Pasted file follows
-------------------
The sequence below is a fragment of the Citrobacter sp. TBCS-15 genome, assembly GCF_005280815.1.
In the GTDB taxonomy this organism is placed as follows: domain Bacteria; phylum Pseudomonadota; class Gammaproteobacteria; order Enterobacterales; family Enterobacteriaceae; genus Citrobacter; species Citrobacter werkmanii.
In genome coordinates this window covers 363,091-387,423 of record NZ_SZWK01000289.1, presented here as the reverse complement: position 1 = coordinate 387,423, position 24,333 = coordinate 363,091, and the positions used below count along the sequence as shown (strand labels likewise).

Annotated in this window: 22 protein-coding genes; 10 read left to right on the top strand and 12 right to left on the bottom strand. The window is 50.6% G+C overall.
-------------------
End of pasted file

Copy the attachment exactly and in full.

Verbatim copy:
The sequence below is a fragment of the Citrobacter sp. TBCS-15 genome, assembly GCF_005280815.1.
In the GTDB taxonomy this organism is placed as follows: domain Bacteria; phylum Pseudomonadota; class Gammaproteobacteria; order Enterobacterales; family Enterobacteriaceae; genus Citrobacter; species Citrobacter werkmanii.
In genome coordinates this window covers 363,091-387,423 of record NZ_SZWK01000289.1, presented here as the reverse complement: position 1 = coordinate 387,423, position 24,333 = coordinate 363,091, and the positions used below count along the sequence as shown (strand labels likewise).

Annotated in this window: 22 protein-coding genes; 10 read left to right on the top strand and 12 right to left on the bottom strand. The window is 50.6% G+C overall.